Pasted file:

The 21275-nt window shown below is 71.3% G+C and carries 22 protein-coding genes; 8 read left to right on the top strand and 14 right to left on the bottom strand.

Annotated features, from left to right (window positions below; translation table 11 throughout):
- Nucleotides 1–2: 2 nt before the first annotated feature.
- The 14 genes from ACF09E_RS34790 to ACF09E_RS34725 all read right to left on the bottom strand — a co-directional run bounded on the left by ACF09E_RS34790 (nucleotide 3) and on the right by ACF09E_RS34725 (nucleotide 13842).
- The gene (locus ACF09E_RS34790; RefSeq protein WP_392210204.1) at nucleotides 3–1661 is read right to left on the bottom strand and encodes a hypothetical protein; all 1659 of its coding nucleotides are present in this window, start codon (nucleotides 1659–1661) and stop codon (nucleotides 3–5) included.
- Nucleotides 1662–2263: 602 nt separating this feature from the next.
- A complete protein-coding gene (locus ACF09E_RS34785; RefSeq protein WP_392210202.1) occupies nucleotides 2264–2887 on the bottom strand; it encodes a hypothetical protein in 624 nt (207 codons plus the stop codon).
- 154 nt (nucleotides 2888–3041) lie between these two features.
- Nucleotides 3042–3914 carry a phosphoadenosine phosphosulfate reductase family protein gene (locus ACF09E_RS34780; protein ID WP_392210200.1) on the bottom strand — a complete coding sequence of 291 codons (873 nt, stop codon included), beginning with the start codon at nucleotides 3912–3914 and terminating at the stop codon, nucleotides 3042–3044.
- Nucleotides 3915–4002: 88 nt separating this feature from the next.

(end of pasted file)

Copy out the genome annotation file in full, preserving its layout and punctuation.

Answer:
The 21275-nt window shown below is 71.3% G+C and carries 22 protein-coding genes; 8 read left to right on the top strand and 14 right to left on the bottom strand.

Annotated features, from left to right (window positions below; translation table 11 throughout):
- Nucleotides 1–2: 2 nt before the first annotated feature.
- The 14 genes from ACF09E_RS34790 to ACF09E_RS34725 all read right to left on the bottom strand — a co-directional run bounded on the left by ACF09E_RS34790 (nucleotide 3) and on the right by ACF09E_RS34725 (nucleotide 13842).
- The gene (locus ACF09E_RS34790; RefSeq protein WP_392210204.1) at nucleotides 3–1661 is read right to left on the bottom strand and encodes a hypothetical protein; all 1659 of its coding nucleotides are present in this window, start codon (nucleotides 1659–1661) and stop codon (nucleotides 3–5) included.
- Nucleotides 1662–2263: 602 nt separating this feature from the next.
- A complete protein-coding gene (locus ACF09E_RS34785; RefSeq protein WP_392210202.1) occupies nucleotides 2264–2887 on the bottom strand; it encodes a hypothetical protein in 624 nt (207 codons plus the stop codon).
- 154 nt (nucleotides 2888–3041) lie between these two features.
- Nucleotides 3042–3914 carry a phosphoadenosine phosphosulfate reductase family protein gene (locus ACF09E_RS34780; protein ID WP_392210200.1) on the bottom strand — a complete coding sequence of 291 codons (873 nt, stop codon included), beginning with the start codon at nucleotides 3912–3914 and terminating at the stop codon, nucleotides 3042–3044.
- Nucleotides 3915–4002: 88 nt separating this feature from the next.